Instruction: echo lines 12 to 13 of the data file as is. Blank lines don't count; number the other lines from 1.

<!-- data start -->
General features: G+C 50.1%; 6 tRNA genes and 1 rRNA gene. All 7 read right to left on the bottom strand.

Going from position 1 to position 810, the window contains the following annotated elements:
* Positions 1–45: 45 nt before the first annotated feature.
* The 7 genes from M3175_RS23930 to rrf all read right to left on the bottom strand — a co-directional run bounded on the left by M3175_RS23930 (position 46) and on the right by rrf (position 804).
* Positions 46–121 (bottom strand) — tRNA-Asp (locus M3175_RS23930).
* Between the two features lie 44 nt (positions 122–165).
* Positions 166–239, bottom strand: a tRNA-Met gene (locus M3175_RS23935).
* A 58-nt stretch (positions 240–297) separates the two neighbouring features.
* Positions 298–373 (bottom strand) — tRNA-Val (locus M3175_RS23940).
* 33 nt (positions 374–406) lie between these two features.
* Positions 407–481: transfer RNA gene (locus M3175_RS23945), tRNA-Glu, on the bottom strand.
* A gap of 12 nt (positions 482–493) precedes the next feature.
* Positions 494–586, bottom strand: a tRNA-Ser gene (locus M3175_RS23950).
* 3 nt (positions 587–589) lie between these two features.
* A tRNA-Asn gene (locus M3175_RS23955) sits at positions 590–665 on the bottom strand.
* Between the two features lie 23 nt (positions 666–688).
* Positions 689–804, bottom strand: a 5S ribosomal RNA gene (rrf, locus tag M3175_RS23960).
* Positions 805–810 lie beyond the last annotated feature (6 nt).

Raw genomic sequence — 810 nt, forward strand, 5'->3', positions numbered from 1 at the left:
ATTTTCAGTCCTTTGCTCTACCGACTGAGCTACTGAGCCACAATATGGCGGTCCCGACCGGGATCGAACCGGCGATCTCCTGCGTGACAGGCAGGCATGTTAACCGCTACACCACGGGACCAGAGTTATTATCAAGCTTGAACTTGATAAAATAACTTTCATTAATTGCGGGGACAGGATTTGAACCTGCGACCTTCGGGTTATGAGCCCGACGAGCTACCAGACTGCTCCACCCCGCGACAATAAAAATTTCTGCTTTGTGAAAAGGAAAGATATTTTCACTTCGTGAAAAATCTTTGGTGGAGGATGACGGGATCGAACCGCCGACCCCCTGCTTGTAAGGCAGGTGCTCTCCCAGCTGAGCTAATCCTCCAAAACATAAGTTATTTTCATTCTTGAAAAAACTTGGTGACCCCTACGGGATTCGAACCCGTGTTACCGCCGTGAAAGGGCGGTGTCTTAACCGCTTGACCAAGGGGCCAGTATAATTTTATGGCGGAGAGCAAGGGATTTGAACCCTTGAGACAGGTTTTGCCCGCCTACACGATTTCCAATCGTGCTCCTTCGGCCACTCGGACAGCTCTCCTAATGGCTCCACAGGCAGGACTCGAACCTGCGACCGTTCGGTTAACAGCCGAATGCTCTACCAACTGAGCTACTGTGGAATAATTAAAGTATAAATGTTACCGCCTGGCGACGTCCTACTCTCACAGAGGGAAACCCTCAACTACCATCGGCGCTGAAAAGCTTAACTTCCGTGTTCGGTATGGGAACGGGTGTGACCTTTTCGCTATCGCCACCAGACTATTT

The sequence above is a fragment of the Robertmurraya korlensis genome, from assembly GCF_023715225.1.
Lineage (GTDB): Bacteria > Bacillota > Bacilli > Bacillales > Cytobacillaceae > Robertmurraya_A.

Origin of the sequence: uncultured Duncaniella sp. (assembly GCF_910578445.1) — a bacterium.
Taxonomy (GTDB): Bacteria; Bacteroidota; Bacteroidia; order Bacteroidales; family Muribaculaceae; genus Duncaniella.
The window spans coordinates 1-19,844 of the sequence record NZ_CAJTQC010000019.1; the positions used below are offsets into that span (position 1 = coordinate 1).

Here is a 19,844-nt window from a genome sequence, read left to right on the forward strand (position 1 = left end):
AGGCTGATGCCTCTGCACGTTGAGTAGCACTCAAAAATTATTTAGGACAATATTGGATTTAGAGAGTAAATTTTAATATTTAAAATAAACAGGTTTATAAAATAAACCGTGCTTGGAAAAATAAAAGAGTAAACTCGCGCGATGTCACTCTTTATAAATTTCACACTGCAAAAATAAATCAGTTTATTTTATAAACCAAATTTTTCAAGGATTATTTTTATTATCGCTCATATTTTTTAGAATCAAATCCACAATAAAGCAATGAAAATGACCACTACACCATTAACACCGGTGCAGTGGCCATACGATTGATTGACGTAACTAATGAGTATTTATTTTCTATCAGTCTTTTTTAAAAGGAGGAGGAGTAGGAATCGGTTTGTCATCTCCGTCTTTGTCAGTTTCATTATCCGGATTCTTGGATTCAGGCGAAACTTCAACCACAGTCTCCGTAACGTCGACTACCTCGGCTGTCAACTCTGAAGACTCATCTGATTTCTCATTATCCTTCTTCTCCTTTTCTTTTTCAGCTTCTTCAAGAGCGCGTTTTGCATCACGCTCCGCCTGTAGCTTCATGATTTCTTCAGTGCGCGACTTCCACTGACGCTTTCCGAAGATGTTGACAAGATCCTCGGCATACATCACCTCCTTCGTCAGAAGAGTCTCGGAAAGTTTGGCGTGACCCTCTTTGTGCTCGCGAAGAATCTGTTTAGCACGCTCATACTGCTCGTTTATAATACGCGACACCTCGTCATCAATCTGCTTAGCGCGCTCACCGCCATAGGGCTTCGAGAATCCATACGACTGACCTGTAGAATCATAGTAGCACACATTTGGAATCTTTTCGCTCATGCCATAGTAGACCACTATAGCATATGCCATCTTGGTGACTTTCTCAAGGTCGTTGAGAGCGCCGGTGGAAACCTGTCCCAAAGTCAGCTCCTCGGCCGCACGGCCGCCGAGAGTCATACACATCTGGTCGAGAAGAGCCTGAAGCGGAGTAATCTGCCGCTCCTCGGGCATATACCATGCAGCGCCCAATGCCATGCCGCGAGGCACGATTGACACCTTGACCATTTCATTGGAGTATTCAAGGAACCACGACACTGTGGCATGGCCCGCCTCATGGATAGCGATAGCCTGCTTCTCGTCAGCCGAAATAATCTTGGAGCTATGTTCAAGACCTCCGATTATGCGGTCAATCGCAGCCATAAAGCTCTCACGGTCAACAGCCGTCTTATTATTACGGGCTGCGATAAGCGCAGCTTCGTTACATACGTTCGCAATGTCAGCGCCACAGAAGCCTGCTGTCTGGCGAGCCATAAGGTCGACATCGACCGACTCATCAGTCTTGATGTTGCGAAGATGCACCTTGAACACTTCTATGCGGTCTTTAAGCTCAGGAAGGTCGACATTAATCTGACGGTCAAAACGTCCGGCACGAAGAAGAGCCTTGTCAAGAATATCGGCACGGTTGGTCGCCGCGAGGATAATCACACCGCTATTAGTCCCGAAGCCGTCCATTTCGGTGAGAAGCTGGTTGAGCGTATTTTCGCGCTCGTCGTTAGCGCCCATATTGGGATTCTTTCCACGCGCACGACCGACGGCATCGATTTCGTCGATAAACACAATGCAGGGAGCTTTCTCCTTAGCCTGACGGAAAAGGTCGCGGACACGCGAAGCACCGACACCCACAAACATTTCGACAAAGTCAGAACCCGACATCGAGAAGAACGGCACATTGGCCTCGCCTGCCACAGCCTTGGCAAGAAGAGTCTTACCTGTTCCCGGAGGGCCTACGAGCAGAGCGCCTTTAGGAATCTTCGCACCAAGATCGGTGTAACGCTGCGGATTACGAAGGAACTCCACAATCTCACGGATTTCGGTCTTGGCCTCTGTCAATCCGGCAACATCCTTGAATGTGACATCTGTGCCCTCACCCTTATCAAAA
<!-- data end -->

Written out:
* A gap of 12 nt (positions 482–493) precedes the next feature.
* Positions 494–586, bottom strand: a tRNA-Ser gene (locus M3175_RS23950).